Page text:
Czech authors Petra Hůlová and Kateřina Tučková discuss their recent novels The Movement and Gerta with their English-language translators Alex Zucker and Véronique Firkusny. How do authors decide what to write about and how to write it, and how do translators (writers, too) reflect those decisions in their work? Join the Czech Center New York and Czech Center London for a one-hour conversation about these questions and more, including the challenges and joys of bringing Czech fiction to English-language readers. The discussion will be followed by an audience Q&A.
PETRA HŮLOVÁ: THE MOVEMENT
In this utopia, the feminist Movement has been successful, and women rule the world. Men are trained at reeducation facilities to accept the new normal in this futuristic satire challenging our sexual norms. The Movement’s founding ideology emphasizes that women should be valued for their inner qualities and not for their physical attributes. As a result, men have been forbidden to be attracted to women based on their bodies. While some continue unreformed, many submit–or are sent by wives and daughters–to the Institute for internment and reeducation. Our narrator, an unapologetic guard at one of these reeducation facilities, describes how the Movement started, her journey, and what happens when a program fails. She is convinced the Movement is nearing its final victory–a time when everybody will fall in line with its ideals. Outspoken, ambiguous, and terrifying, this socio-critical satire of our sexual norms sets the reader firmly outside of their comfort zone.
KATEŘINA TUČKOVÁ: GERTA
The award-winning novel by Czech author Kateřina Tučková―her first to be translated into English―is about one woman’s fate and the pursuit of forgiveness in a divided postwar world. 1945. Allied forces liberated Nazi-occupied Brno, Moravia. For Gerta Schnirch, daughter of a Czech mother and a German father aligned with Hitler, it’s not deliverance; it’s a sentence. She has been branded an enemy of the state. Caught in the changing tides of a war that shattered her family―and her innocence―Gerta must obey the official order: she, along with all ethnic Germans, is to be expelled from Czechoslovakia. With nothing but the clothes on her back and an infant daughter, she’s herded among thousands, driven from the only home she’s ever known. But the injustice only makes Gerta stronger, more empowered, and more resolved to seek justice. Her journey is a relentless quest for seemingly impossible forgiveness. And one day, she will return. Spanning decades and generations, Kateřina Tučková’s breathtaking novel illuminates a long-neglected episode in Czech history. One of exclusion and prejudice, of collective shame versus personal guilt, all through the eyes of a charismatic woman whose courage will affect all the lives she’s touched. Especially that of the daughter she loved, fought for, shielded, and would come to inspire.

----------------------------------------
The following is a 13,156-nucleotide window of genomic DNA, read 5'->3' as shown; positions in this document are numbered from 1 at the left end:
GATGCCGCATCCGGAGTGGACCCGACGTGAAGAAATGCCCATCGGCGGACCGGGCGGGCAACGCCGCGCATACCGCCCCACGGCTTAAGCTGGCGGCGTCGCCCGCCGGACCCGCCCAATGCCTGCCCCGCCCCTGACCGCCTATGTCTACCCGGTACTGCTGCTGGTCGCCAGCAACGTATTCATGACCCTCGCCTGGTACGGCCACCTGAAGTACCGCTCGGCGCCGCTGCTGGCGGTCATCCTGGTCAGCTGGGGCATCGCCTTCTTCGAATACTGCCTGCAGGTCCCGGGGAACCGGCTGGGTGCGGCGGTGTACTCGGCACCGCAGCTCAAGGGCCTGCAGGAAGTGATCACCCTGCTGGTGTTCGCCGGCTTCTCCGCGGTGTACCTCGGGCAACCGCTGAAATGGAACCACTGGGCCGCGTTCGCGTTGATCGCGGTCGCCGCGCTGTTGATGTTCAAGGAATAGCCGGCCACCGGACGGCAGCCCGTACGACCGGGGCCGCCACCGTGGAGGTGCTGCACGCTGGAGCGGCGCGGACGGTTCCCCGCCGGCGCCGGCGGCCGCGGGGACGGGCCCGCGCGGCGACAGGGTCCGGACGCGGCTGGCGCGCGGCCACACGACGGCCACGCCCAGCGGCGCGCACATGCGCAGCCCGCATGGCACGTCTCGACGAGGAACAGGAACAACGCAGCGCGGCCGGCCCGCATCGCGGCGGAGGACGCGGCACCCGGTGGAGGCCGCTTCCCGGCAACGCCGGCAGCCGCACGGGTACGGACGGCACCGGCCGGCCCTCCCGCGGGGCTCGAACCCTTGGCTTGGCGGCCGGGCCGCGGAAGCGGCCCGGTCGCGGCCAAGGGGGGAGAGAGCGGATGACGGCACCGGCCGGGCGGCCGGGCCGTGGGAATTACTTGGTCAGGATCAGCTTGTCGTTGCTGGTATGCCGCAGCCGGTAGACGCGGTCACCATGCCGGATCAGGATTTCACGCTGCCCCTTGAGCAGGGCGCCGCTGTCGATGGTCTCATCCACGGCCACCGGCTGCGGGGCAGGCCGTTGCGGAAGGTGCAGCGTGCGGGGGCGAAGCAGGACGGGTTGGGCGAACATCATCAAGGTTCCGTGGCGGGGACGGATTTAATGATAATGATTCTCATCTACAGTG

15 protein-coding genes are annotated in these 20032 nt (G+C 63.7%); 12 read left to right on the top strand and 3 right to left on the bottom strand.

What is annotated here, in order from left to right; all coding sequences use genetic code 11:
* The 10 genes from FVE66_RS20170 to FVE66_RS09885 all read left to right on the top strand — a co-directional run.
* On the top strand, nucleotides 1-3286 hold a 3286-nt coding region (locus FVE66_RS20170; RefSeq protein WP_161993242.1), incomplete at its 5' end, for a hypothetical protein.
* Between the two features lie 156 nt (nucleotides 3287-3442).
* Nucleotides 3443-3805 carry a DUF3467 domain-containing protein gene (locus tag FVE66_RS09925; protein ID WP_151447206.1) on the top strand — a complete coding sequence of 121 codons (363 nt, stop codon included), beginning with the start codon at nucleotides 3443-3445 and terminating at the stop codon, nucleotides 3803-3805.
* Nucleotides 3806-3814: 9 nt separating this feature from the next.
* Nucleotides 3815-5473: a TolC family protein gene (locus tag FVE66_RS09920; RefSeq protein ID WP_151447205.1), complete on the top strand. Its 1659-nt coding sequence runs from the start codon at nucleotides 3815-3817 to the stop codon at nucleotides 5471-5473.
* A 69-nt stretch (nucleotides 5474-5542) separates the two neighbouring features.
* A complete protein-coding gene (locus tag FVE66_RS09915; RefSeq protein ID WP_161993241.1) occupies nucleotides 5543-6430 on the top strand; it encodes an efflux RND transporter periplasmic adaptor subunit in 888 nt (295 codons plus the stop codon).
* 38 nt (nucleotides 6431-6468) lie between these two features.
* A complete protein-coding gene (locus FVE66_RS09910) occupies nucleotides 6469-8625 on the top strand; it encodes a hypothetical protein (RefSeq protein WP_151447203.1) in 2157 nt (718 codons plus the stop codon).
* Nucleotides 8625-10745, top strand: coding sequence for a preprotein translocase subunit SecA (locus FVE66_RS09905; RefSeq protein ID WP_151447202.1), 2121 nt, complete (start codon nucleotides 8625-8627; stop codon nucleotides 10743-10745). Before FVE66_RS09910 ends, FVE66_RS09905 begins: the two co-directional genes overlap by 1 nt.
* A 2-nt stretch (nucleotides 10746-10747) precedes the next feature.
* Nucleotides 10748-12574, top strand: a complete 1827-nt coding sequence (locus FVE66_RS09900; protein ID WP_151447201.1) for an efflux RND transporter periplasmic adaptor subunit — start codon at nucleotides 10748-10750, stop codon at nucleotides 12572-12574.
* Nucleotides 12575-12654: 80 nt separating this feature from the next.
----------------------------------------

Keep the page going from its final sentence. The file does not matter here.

Petra Hůlová is a fiction writer and the recipient of several literary awards, including Czechia’s highest academic honours: the Magnesia Litera, the Josef Škvorecký Prize, and the Jiří Orten Prize. She studied language, culture, and anthropology at universities in Prague, Ulan Bator, and New York and was a Fulbright scholar in the United States. Her first novel, All This Belongs to Me (2002, Paměť mojí babičce), won the Magnesia Litera Award for Discovery of the Year; the English translation by Alex Zucker won the ALTA National Translation Award. Her fourth novel, Three Plastic Rooms (2006, Umělohmotný třípokoj), won the Jiří Orten Prize for the best work of prose or poetry by an author thirty or under; Alex Zucker’s English translation received a PEN Translates Award from English PEN. Hůlová’s fifth novel, Taiga Station (2008, Stanice Tajga), won the Josef Škvorecký Prize. A total of ten novels and two plays of hers have been translated into more than ten languages. Fox Eyes (Liščí oči), her latest book, is her first work for children. She lives in Prague. More at https://argo.cz/foreign-rights/petra-hulova.
Kateřina Tučková is a Czech playwright, publicist, biographer, art historian, exhibition curator, and bestselling author of Gerta and The Žítková Goddesses. She has won several literary awards, including the Magnesia Litera Award (for both Gerta and The Žítková Goddesses), the Brno City Award for literature, the Josef Škvorecký Award, and the Czech Bestseller Award. Kateřina is also the recipient of the Freedom, Democracy, and Human Rights Award by the Institute for the Study of Totalitarian Regimes and the Premio Libro d’Europa at the Book Fair in Salerno Italy. Between 2015 and 2018, she was the founder and first president of the Meeting Brno festival, focusing on international and intercultural dialogue. Kateřina Tučková currently lives in Prague and Brno, Czech Republic. Her books have been translated into seventeen languages. Gerta is her first to be translated into English. In 2021, Tučková’s latest novel, Bílá Voda, will be published in Czech. The English translation of The Last Goddess (The Žítková Goddesses) is expected to publish in Spring 2022.¨More at http://www.katerina-tuckova.cz/en/.
Sunday 17 October 2021, at 6 PM GMT on Zoom